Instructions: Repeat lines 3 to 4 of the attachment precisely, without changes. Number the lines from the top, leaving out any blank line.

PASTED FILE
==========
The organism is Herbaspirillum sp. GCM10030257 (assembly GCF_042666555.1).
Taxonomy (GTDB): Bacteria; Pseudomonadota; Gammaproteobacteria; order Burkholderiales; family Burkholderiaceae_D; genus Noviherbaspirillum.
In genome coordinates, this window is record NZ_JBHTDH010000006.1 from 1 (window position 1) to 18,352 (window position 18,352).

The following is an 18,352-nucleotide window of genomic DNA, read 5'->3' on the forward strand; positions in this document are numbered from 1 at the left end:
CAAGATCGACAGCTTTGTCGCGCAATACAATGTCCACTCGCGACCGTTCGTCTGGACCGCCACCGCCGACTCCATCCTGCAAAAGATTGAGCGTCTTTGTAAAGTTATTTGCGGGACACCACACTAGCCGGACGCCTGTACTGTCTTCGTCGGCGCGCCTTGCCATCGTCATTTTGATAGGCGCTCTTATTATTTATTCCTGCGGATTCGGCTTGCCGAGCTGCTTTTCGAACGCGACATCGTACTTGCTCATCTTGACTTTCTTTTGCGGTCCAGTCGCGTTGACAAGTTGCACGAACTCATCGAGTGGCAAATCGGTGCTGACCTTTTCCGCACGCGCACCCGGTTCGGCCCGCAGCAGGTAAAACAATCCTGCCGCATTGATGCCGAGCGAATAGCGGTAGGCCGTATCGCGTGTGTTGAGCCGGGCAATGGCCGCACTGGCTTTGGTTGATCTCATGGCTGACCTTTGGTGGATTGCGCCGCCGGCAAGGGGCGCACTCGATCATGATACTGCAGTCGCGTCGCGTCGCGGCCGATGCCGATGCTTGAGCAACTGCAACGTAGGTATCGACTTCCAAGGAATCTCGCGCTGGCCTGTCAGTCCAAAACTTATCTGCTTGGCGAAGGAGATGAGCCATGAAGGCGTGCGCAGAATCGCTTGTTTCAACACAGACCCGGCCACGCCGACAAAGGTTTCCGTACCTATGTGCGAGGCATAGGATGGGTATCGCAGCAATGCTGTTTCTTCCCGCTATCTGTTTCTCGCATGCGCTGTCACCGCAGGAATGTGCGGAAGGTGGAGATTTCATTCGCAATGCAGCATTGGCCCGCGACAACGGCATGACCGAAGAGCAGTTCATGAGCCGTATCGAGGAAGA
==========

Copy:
In genome coordinates, this window is record NZ_JBHTDH010000006.1 from 1 (window position 1) to 18,352 (window position 18,352).

The following is an 18,352-nucleotide window of genomic DNA, read 5'->3' on the forward strand; positions in this document are numbered from 1 at the left end: